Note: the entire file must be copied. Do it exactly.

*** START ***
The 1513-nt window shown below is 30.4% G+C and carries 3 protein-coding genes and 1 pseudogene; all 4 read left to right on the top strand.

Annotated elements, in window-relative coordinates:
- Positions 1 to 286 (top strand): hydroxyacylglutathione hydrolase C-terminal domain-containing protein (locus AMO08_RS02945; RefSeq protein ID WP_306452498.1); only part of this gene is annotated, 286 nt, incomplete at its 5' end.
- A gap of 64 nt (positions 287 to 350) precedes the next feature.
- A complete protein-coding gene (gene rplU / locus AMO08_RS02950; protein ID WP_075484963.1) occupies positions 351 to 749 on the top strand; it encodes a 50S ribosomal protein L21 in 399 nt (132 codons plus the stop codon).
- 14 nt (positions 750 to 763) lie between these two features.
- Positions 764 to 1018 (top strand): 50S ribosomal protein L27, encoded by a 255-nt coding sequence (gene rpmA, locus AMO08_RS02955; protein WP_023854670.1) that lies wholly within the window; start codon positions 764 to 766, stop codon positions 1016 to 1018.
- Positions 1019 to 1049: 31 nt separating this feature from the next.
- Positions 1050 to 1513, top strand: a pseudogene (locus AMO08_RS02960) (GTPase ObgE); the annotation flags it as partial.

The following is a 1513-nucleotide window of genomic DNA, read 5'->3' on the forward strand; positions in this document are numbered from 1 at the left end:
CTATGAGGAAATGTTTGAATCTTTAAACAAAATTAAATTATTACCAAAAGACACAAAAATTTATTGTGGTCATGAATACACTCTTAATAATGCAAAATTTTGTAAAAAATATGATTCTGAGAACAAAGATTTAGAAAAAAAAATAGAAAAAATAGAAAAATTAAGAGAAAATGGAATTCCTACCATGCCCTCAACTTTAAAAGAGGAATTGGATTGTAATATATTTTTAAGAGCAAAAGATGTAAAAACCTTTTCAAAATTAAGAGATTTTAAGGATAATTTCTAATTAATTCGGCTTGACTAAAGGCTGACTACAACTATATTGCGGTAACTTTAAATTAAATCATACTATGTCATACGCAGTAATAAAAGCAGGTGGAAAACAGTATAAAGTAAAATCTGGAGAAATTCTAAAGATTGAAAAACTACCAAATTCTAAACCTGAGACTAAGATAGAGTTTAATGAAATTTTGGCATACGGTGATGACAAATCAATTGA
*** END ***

The 1513-nt window shown below is 30.4% G+C and carries 3 protein-coding genes and 1 pseudogene; all 4 read left to right on the top strand.

Annotated elements, in window-relative coordinates:
- Positions 1 to 286 (top strand): hydroxyacylglutathione hydrolase C-terminal domain-containing protein (locus AMO08_RS02945; RefSeq protein ID WP_306452498.1); only part of this gene is annotated, 286 nt, incomplete at its 5' end.
- A gap of 64 nt (positions 287 to 350) precedes the next feature.
- A complete protein-coding gene (gene rplU / locus AMO08_RS02950; protein ID WP_075484963.1) occupies positions 351 to 749 on the top strand; it encodes a 50S ribosomal protein L21 in 399 nt (132 codons plus the stop codon).
- 14 nt (positions 750 to 763) lie between these two features.
- Positions 764 to 1018 (top strand): 50S ribosomal protein L27, encoded by a 255-nt coding sequence (gene rpmA, locus AMO08_RS02955; protein WP_023854670.1) that lies wholly within the window; start codon positions 764 to 766, stop codon positions 1016 to 1018.
- Positions 1019 to 1049: 31 nt separating this feature from the next.
- Positions 1050 to 1513, top strand: a pseudogene (locus AMO08_RS02960) (GTPase ObgE); the annotation flags it as partial.

The following is a 1513-nucleotide window of genomic DNA, read 5'->3' on the forward strand; positions in this document are numbered from 1 at the left end:
CTATGAGGAAATGTTTGAATCTTTAAACAAAATTAAATTATTACCAAAAGACACAAAAATTTATTGTGGTCATGAATACACTCTTAATAATGCAAAATTTTGTAAAAAATATGATTCTGAGAACAAAGATTTAGAAAAAAAAATAGAAAAAATAGAAAAATTAAGAGAAAATGGAATTCCTACCATGCCCTCAACTTTAAAAGAGGAATTGGATTGTAATATATTTTTAAGAGCAAAAGATGTAAAAACCTTTTCAAAATTAAGAGATTTTAAGGATAATTTCTAATTAATTCGGCTTGACTAAAGGCTGACTACAACTATATTGCGGTAACTTTAAATTAAATCATACTATGTCATACGCAGTAATAAAAGCAGGTGGAAAACAGTATAAAGTAAAATCTGGAGAAATTCTAAAGATTGAAAAACTACCAAATTCTAAACCTGAGACTAAGATAGAGTTTAATGAAATTTTGGCATACGGTGATGACAAATCAATTGA